Activating mutations in leucine-rich repeat kinase 2 (LRRK2) are present in a subset of Parkinson's disease (PD) patients and may represent an attractive therapeutic target. Here, we report that a 2-anilino-4-methylamino-5- chloropyrimidine, HG-10-102-01 (4), is a potent and selective inhibitor of wild-type LRRK2 and the G2019S mutant. Compound 4 substantially inhibits Ser910 and Ser935 phosphorylation of both wild-type LRRK2 and G2019S mutant at a concentration of 0.1-0.3 μM in cells and is the first compound reported to be capable of inhibiting Ser910 and Ser935 phosphorylation in mouse brain following intraperitoneal delivery of doses as low as 50 mg/kg. © 2012 American Chemical Society. Source

Deng X.,Dana-Farber Cancer Institute | Deng X.,Harvard University | Dzamko N.,University of Dundee | Prescott A.,University of Dundee | And 10 more authors.
Nature Chemical Biology

Mutations in leucine-rich repeat kinase 2 (LRRK2) are strongly associated with late-onset autosomal dominant Parkinson's disease. We employed a new, parallel, compound-centric approach to identify a potent and selective LRRK2 inhibitor, LRRK2-IN-1, and demonstrated that inhibition of LRRK2 induces dephosphorylation of Ser910 and Ser935 and accumulation of LRRK2 within aggregate structures. LRRK2-IN-1 will serve as a versatile tool to pharmacologically interrogate LRRK2 biology and study its role in Parkinson's disease. © 2011 Nature America, Inc. All rights reserved. Source

Villamor J.G.,Max Planck Institute for Plant Breeding Research | Kaschani F.,Max Planck Institute for Plant Breeding Research | Kaschani F.,University of Duisburg - Essen | Colby T.,Max Planck Institute for Plant Breeding Research | And 5 more authors.
Molecular and Cellular Proteomics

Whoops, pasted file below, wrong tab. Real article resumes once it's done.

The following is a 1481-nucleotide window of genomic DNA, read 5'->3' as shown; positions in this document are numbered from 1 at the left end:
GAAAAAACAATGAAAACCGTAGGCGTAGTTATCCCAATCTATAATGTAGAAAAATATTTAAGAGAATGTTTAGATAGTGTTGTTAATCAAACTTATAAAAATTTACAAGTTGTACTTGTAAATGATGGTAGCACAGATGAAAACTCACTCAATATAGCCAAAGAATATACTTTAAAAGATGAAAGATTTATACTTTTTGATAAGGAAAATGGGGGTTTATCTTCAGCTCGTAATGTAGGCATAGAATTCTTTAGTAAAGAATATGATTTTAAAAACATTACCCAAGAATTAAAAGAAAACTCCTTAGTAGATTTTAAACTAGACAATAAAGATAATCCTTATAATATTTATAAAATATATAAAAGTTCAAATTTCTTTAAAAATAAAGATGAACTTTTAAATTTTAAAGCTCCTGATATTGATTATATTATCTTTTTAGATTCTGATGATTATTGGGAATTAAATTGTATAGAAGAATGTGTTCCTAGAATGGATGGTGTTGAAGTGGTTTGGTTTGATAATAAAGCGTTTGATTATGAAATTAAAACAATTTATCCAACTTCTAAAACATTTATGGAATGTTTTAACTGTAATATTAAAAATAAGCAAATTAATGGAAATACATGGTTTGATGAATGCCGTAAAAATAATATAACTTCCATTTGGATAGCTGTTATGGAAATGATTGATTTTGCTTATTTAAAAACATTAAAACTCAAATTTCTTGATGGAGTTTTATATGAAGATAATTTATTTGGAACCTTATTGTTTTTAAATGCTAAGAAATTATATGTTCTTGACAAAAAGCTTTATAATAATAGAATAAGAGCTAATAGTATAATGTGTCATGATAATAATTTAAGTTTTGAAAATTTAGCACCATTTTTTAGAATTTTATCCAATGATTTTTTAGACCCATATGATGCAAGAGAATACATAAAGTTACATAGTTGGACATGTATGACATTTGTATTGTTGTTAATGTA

Many protein activities are driven by ATP binding and hydrolysis. Here, we explore the ATP binding proteome of the model plant Arabidopsis thaliana using acyl-ATP (AcATP)1 probes. These probes target ATP binding sites and covalently label lysine residues in the ATP binding pocket. Gel-based profiling using biotinylated AcATP showed that labeling is dependent on pH and divalent ions and can be competed by nucleotides. The vast majority of these AcATP-labeled proteins are known ATP binding proteins. Our search for labeled peptides upon in-gel digest led to the discovery that the biotin moiety of the labeled peptides is oxidized. The in-gel analysis displayed kinase domains of two receptor-like kinases (RLKs) at a lower than expected molecular weight, indicating that these RLKs lost the extracellular domain, possibly as a result of receptor shedding. Analysis of modified peptides using a gel-free platform identified 242 different labeling sites for AcATP in the Arabidopsis proteome. Examination of each individual labeling site revealed a preference of labeling in ATP binding pockets for a broad diversity of ATP binding proteins. Of these, 24 labeled peptides were from a diverse range of protein kinases, including RLKs, mitogen-activated protein kinases, and calcium-dependent kinases. A significant portion of the labeling sites could not be assigned to known nucleotide binding sites. However, the fact that labeling could be competed with ATP indicates that these labeling sites might represent previously uncharacterized nucleotide binding sites. A plot of spectral counts against expression levels illustrates the high specificity of AcATP probes for protein kinases and known ATP binding proteins. This work introduces profiling of ATP binding activities of a large diversity of proteins in plant proteomes. The data have been deposited in ProteomeXchange with the identifier PXD000188. © 2013 by The American Society for Biochemistry and Molecular Biology, Inc. Source